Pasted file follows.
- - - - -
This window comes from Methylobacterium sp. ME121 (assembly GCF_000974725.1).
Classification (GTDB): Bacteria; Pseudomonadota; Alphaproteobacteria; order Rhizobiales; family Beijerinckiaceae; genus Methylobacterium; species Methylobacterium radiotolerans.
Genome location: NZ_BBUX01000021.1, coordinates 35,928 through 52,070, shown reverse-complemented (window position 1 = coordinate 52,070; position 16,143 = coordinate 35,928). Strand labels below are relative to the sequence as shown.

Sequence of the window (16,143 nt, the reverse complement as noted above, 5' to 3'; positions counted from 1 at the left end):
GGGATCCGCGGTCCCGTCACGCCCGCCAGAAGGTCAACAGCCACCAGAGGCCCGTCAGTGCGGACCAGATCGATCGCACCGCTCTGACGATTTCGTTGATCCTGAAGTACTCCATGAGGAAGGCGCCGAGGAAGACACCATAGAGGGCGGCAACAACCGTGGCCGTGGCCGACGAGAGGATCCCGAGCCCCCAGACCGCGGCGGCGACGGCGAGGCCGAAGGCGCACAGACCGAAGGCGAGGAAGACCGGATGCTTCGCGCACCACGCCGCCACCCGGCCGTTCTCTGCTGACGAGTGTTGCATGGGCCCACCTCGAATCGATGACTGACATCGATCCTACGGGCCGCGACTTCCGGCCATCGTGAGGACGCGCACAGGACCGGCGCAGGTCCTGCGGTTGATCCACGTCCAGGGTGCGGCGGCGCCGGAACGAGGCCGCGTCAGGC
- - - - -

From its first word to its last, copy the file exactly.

This window comes from Methylobacterium sp. ME121 (assembly GCF_000974725.1).
Classification (GTDB): Bacteria; Pseudomonadota; Alphaproteobacteria; order Rhizobiales; family Beijerinckiaceae; genus Methylobacterium; species Methylobacterium radiotolerans.
Genome location: NZ_BBUX01000021.1, coordinates 35,928 through 52,070, shown reverse-complemented (window position 1 = coordinate 52,070; position 16,143 = coordinate 35,928). Strand labels below are relative to the sequence as shown.

Sequence of the window (16,143 nt, the reverse complement as noted above, 5' to 3'; positions counted from 1 at the left end):
GGGATCCGCGGTCCCGTCACGCCCGCCAGAAGGTCAACAGCCACCAGAGGCCCGTCAGTGCGGACCAGATCGATCGCACCGCTCTGACGATTTCGTTGATCCTGAAGTACTCCATGAGGAAGGCGCCGAGGAAGACACCATAGAGGGCGGCAACAACCGTGGCCGTGGCCGACGAGAGGATCCCGAGCCCCCAGACCGCGGCGGCGACGGCGAGGCCGAAGGCGCACAGACCGAAGGCGAGGAAGACCGGATGCTTCGCGCACCACGCCGCCACCCGGCCGTTCTCTGCTGACGAGTGTTGCATGGGCCCACCTCGAATCGATGACTGACATCGATCCTACGGGCCGCGACTTCCGGCCATCGTGAGGACGCGCACAGGACCGGCGCAGGTCCTGCGGTTGATCCACGTCCAGGGTGCGGCGGCGCCGGAACGAGGCCGCGTCAGGC